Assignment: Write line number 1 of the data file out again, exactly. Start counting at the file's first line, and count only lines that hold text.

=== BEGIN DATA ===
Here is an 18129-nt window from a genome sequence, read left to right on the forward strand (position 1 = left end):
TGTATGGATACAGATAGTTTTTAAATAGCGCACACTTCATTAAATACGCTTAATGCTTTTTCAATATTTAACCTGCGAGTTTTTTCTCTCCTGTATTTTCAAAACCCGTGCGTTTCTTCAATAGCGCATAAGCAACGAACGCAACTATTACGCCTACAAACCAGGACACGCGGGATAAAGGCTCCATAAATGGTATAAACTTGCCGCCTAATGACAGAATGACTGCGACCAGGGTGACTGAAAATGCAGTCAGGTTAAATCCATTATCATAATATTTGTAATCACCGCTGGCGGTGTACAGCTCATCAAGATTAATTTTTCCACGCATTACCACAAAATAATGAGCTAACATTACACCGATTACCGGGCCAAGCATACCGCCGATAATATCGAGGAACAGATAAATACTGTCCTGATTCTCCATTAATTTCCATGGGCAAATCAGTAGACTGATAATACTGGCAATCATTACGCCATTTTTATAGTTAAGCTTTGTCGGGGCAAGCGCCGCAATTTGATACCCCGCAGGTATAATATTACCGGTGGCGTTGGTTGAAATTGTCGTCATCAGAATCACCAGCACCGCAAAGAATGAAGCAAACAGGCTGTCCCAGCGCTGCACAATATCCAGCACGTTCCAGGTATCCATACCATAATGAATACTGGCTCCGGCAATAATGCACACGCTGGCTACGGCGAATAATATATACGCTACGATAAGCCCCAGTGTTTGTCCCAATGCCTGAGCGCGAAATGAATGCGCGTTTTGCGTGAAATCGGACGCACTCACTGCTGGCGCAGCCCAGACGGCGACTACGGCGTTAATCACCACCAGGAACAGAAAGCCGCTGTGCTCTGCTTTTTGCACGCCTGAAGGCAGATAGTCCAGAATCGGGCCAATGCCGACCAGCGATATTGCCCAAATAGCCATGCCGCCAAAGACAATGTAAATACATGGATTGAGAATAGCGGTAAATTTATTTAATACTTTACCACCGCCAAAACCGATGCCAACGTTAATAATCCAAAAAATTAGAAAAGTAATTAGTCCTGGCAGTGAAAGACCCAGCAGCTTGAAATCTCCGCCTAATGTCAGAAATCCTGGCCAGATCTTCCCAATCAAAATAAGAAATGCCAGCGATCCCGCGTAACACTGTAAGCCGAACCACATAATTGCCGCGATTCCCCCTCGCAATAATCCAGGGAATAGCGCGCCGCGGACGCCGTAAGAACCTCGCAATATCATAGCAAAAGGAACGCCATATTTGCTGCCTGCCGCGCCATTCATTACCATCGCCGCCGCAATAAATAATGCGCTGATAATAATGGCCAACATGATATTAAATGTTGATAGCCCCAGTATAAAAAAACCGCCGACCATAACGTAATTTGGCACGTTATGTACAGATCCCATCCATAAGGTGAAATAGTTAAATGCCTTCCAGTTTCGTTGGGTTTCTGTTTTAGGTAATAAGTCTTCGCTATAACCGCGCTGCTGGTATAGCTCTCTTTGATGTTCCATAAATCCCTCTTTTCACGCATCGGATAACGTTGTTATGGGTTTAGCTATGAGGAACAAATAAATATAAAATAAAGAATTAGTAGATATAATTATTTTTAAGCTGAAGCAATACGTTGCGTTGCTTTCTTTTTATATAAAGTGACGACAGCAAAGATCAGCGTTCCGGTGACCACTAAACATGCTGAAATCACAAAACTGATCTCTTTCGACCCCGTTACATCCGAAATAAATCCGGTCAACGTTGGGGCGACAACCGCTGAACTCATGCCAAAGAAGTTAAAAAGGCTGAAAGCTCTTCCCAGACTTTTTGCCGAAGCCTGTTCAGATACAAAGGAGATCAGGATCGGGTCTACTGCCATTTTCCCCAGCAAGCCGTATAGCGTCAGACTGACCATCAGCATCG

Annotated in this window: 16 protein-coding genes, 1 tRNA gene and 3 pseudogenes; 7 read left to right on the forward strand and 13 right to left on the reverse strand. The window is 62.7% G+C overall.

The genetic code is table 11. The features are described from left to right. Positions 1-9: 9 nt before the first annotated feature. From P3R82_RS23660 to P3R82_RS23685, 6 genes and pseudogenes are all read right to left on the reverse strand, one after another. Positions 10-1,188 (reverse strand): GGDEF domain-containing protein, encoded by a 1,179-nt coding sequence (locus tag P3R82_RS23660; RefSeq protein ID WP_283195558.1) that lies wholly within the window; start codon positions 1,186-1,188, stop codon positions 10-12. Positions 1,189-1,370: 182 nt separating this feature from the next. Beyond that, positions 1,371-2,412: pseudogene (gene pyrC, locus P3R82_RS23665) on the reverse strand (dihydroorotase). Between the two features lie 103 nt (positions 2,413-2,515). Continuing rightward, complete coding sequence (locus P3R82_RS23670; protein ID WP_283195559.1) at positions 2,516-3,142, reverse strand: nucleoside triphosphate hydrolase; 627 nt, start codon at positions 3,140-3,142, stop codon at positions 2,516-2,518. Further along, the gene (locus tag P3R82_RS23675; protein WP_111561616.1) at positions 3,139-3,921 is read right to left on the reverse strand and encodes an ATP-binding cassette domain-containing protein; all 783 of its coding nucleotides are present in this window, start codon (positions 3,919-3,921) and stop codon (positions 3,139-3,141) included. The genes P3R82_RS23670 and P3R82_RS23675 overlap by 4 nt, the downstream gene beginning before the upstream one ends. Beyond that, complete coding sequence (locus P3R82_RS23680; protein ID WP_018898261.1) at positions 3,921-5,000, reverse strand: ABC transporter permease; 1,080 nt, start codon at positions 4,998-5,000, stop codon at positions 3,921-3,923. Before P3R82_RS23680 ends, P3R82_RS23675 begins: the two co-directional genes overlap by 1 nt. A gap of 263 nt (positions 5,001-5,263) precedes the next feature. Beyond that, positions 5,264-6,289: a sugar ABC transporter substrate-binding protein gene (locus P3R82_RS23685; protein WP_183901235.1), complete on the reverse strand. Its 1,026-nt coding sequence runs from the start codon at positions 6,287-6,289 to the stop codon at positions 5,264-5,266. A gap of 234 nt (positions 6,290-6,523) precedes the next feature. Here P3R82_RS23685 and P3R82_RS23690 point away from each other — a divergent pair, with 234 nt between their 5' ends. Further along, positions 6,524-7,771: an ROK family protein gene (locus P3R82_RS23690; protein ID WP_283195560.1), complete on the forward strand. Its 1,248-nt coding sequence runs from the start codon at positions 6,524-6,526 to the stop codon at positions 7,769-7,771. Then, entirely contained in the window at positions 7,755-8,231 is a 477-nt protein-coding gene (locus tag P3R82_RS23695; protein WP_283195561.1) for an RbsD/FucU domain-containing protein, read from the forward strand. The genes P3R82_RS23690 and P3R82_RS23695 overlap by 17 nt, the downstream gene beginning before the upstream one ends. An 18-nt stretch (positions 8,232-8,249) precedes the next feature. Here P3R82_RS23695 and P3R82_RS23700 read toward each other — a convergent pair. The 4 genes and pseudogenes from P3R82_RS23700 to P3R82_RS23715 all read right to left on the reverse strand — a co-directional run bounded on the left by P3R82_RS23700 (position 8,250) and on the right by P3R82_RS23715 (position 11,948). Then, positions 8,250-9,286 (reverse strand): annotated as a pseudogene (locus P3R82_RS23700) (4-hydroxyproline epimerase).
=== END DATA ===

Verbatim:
Here is an 18129-nt window from a genome sequence, read left to right on the forward strand (position 1 = left end):